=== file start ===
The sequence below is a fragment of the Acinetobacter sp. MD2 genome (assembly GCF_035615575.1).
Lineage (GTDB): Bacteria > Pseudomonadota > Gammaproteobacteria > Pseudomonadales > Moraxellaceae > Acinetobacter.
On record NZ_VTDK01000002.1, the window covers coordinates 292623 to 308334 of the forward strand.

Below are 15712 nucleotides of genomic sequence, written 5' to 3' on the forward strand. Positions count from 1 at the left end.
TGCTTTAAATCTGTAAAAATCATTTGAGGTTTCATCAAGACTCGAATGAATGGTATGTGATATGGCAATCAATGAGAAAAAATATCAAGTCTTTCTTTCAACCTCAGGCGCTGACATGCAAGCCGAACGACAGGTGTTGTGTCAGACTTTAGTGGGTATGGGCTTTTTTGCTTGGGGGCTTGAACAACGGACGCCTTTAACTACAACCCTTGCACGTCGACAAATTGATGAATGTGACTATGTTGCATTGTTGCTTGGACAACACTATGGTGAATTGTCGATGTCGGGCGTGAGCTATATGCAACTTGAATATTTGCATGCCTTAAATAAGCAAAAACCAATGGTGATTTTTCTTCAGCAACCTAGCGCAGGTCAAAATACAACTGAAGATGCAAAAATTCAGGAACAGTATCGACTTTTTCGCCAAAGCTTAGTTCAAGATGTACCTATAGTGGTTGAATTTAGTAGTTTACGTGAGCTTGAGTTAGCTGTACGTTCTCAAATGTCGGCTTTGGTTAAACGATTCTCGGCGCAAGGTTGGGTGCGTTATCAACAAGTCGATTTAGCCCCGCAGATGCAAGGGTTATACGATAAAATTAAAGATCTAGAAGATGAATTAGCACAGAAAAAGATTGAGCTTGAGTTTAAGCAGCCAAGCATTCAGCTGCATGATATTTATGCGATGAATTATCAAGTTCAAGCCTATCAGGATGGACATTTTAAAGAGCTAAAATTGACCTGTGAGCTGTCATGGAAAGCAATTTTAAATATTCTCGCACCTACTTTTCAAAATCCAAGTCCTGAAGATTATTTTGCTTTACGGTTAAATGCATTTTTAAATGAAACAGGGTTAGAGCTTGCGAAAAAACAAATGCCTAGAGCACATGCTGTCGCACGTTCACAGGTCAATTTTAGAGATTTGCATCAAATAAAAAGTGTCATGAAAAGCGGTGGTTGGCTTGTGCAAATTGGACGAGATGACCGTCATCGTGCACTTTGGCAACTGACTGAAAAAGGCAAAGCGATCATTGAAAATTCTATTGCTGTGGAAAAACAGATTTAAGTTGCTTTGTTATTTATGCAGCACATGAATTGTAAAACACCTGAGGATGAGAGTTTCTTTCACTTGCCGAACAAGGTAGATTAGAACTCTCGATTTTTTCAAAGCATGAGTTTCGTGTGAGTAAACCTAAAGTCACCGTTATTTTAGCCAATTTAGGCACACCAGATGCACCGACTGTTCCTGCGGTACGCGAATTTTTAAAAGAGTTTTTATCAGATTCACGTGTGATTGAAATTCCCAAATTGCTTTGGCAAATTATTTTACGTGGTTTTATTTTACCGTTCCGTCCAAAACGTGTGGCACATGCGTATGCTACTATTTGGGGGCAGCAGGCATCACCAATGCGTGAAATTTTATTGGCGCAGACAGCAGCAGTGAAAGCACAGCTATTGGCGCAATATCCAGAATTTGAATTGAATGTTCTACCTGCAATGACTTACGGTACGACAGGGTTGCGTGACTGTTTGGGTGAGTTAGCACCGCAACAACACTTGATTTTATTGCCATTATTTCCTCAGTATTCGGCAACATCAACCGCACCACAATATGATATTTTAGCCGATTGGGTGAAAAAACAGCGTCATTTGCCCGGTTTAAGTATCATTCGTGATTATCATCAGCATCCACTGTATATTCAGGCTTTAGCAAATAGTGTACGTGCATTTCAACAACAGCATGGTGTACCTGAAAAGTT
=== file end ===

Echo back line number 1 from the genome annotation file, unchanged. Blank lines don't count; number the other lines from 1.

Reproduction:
The sequence below is a fragment of the Acinetobacter sp. MD2 genome (assembly GCF_035615575.1).